Meeting early because of the New Year holiday, Grayson County commissioners held a public hearing Monday about creating an Energy Transportation Reinvestment Zone in order to get some extra state funds for county road projects.
Commissioner Jeff Whitmire explained the idea: “In the past legislature House Bill 1027 and Senate Bill 1727 provided for some funds that counties could get for repairing damage done by energy-related industries and that’s primarily oil and gas drilling. They allotted $225 million across the state that counties have access to. Grayson County, its estimated, is eligible for $439,000 of that. In order to receive our share of that funding, we are required to create a County Energy Transportation Reinvestment Zone. That zone becomes a tax increment financing type of deal where we have to identify the properties, establish an existing base rate of ad valorem taxes, and then, over the next ten years, any increase in that appraisal value, primarily due to oil and gas increases, would be dedicated to road and bridge funding.”
Whitmire said the grant of $439,000, or possibly more, does not ever have to be repaid. “We just have to pass this,” he said of the zone. In identifying where to put the zone, Whitmire said, the county looked at areas where there is currently “a significant amount of drilling activities going on.” He said they also looked for places where there is not likely to be a great deal of residential or commercial real estate development. “This is primarily agriculture and the drilling,” he said. Whitmire added that the Grayson Central Appraisal District will be working with the County to identify all of the mineral rights holders in the area designated as the ETRZ. He said the county has 30 days to pick a spot for the ETRZ.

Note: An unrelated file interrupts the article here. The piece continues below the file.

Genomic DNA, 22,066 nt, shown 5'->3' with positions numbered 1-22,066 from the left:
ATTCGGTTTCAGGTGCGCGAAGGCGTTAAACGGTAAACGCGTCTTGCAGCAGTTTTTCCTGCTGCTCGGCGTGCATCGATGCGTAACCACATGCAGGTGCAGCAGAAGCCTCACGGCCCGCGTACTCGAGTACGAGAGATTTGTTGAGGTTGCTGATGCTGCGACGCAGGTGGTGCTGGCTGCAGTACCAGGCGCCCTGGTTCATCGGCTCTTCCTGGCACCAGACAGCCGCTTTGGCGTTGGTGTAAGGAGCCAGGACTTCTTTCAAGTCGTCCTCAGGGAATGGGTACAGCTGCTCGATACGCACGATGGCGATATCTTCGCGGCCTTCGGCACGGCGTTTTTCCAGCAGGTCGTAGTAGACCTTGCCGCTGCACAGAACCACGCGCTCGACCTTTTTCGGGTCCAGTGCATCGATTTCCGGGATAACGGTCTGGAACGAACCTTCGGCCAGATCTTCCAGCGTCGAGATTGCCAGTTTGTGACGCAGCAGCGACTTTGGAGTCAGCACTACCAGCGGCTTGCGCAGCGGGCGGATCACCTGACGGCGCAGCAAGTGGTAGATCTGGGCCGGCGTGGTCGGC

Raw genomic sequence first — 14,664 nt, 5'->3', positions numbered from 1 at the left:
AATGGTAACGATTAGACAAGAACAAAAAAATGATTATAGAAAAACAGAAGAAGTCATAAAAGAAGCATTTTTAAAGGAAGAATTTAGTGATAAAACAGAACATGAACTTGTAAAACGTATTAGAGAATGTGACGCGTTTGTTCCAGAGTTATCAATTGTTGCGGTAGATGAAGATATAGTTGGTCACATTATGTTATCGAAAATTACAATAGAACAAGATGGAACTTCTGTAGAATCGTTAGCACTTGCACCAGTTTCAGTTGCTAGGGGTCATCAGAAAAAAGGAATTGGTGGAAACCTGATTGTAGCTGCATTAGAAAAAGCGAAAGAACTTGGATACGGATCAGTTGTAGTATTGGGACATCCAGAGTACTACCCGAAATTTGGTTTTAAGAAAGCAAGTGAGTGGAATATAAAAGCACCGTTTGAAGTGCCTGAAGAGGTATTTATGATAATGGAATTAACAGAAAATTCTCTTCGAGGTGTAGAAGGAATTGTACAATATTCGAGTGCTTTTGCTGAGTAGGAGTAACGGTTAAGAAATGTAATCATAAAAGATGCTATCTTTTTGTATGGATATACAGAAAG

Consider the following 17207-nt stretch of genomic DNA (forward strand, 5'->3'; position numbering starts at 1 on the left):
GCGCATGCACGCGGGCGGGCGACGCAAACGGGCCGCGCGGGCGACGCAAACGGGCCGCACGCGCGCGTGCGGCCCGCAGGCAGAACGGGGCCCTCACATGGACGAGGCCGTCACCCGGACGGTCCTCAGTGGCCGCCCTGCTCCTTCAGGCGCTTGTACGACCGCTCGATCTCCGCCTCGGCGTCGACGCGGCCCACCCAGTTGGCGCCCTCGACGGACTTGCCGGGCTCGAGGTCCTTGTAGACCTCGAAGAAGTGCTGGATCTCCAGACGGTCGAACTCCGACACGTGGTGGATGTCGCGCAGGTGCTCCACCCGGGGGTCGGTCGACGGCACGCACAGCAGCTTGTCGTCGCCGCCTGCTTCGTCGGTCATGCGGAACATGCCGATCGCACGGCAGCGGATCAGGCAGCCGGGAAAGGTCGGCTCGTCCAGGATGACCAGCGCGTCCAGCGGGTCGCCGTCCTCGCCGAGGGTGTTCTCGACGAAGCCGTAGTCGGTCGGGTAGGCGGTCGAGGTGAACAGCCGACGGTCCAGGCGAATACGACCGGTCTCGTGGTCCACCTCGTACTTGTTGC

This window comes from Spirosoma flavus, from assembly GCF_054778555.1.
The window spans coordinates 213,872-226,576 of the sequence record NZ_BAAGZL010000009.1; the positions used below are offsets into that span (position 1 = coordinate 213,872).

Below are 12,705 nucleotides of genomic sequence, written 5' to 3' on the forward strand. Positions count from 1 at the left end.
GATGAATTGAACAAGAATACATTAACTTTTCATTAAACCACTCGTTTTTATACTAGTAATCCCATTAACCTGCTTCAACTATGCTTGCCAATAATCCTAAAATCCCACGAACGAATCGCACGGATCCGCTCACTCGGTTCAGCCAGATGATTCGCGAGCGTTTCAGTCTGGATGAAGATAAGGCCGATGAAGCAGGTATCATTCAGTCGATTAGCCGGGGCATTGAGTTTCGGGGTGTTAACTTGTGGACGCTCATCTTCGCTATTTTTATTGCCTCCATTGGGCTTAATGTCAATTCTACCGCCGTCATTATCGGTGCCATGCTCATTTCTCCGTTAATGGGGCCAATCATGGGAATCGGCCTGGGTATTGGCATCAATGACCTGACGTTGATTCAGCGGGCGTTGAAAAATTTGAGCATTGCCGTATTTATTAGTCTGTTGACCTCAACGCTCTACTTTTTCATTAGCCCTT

“We have to have at least one road project within the zone,” Whitmire explained. He said most of the property currently being considered for the zone is in Commissioner Bart Lawrence’s precinct, though some part of it is is also in Commissioner Phyllis James’ precinct. He said those commissioners will work to with the rest of the Court to pick a road to be repaired.
Not all of the money must be spent on that one project though, Whitmire noted. Left over money could be used on any road in the county. Whitmire said, the Texas Department of Transportation, “in managing this, has indicated that we should present a project list for more than the allocated amount because they anticipate there will be counties that do not pursue the funding because of this process, and so we may get more than the $439,000. … We don’t know.”
In addition to holding the public meeting, the Court also approved a road bore on Bennett Lane in Precinct 4 and approved additional work to be done on preserving vital records held in the Grayson County Clerk’s Office. Commissioner also approved a request to renew the county’s property and casualty insurance. Tuesday’s meeting was the last meeting the Court will hold in 2013.